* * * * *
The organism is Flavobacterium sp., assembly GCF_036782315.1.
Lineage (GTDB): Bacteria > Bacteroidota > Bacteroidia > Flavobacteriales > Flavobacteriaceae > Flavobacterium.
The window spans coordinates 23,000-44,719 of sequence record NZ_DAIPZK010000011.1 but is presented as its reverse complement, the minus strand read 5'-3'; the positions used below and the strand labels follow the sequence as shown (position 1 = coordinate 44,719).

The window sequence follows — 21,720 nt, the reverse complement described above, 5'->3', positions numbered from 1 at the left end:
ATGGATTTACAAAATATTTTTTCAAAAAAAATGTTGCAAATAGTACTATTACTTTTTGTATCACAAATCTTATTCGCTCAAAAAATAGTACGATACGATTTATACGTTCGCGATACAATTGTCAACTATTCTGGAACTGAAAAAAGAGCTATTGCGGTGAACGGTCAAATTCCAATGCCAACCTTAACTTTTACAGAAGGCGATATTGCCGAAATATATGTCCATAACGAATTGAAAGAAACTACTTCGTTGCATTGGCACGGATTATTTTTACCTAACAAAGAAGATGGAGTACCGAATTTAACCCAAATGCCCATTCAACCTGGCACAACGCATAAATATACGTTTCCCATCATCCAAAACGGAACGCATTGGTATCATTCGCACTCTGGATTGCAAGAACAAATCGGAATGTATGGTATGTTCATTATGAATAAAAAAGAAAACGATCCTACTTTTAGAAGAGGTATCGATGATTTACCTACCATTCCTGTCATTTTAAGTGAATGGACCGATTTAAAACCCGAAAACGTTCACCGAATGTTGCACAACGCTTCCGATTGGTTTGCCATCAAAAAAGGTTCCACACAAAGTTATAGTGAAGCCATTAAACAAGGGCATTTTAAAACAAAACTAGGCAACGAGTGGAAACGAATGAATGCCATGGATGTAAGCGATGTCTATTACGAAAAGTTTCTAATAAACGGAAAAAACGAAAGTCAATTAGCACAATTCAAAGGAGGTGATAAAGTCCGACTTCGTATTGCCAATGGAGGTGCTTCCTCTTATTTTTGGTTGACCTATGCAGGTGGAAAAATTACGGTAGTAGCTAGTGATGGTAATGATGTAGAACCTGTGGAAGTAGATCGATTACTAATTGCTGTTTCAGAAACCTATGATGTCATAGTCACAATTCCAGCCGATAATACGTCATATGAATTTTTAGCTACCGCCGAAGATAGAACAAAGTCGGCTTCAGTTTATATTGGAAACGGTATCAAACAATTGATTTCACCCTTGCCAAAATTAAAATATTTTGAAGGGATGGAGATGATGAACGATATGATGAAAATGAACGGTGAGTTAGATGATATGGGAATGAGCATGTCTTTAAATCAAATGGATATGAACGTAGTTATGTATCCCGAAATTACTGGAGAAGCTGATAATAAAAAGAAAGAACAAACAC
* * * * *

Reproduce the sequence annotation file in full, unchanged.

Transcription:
The organism is Flavobacterium sp., assembly GCF_036782315.1.
Lineage (GTDB): Bacteria > Bacteroidota > Bacteroidia > Flavobacteriales > Flavobacteriaceae > Flavobacterium.
The window spans coordinates 23,000-44,719 of sequence record NZ_DAIPZK010000011.1 but is presented as its reverse complement, the minus strand read 5'-3'; the positions used below and the strand labels follow the sequence as shown (position 1 = coordinate 44,719).

The window sequence follows — 21,720 nt, the reverse complement described above, 5'->3', positions numbered from 1 at the left end:
ATGGATTTACAAAATATTTTTTCAAAAAAAATGTTGCAAATAGTACTATTACTTTTTGTATCACAAATCTTATTCGCTCAAAAAATAGTACGATACGATTTATACGTTCGCGATACAATTGTCAACTATTCTGGAACTGAAAAAAGAGCTATTGCGGTGAACGGTCAAATTCCAATGCCAACCTTAACTTTTACAGAAGGCGATATTGCCGAAATATATGTCCATAACGAATTGAAAGAAACTACTTCGTTGCATTGGCACGGATTATTTTTACCTAACAAAGAAGATGGAGTACCGAATTTAACCCAAATGCCCATTCAACCTGGCACAACGCATAAATATACGTTTCCCATCATCCAAAACGGAACGCATTGGTATCATTCGCACTCTGGATTGCAAGAACAAATCGGAATGTATGGTATGTTCATTATGAATAAAAAAGAAAACGATCCTACTTTTAGAAGAGGTATCGATGATTTACCTACCATTCCTGTCATTTTAAGTGAATGGACCGATTTAAAACCCGAAAACGTTCACCGAATGTTGCACAACGCTTCCGATTGGTTTGCCATCAAAAAAGGTTCCACACAAAGTTATAGTGAAGCCATTAAACAAGGGCATTTTAAAACAAAACTAGGCAACGAGTGGAAACGAATGAATGCCATGGATGTAAGCGATGTCTATTACGAAAAGTTTCTAATAAACGGAAAAAACGAAAGTCAATTAGCACAATTCAAAGGAGGTGATAAAGTCCGACTTCGTATTGCCAATGGAGGTGCTTCCTCTTATTTTTGGTTGACCTATGCAGGTGGAAAAATTACGGTAGTAGCTAGTGATGGTAATGATGTAGAACCTGTGGAAGTAGATCGATTACTAATTGCTGTTTCAGAAACCTATGATGTCATAGTCACAATTCCAGCCGATAATACGTCATATGAATTTTTAGCTACCGCCGAAGATAGAACAAAGTCGGCTTCAGTTTATATTGGAAACGGTATCAAACAATTGATTTCACCCTTGCCAAAATTAAAATATTTTGAAGGGATGGAGATGATGAACGATATGATGAAAATGAACGGTGAGTTAGATGATATGGGAATGAGCATGTCTTTAAATCAAATGGATATGAACGTAGTTATGTATCCCGAAATTACTGGAGAAGCTGATAATAAAAAGAAAGAACAAACAC